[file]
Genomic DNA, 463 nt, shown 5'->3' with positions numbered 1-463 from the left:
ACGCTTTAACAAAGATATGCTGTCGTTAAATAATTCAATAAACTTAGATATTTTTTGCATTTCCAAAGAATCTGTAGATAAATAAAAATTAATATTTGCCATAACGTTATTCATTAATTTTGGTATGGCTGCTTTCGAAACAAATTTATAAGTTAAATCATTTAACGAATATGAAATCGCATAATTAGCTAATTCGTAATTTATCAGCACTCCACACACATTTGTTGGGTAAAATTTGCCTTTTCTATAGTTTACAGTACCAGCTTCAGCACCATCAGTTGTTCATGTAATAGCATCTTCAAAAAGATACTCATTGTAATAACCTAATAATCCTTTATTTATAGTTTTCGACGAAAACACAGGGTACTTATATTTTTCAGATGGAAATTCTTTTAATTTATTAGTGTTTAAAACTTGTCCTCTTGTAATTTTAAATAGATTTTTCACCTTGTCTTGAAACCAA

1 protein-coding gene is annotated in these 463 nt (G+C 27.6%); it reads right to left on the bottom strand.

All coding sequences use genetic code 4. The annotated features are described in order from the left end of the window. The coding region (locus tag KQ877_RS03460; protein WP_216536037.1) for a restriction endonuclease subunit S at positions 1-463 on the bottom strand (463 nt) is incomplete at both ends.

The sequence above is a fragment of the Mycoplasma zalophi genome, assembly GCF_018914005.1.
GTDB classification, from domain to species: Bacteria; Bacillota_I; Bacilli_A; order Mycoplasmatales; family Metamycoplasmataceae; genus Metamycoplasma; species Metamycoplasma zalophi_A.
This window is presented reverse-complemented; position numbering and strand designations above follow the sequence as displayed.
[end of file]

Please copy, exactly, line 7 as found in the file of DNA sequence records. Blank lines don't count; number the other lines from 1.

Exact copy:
This window is presented reverse-complemented; position numbering and strand designations above follow the sequence as displayed.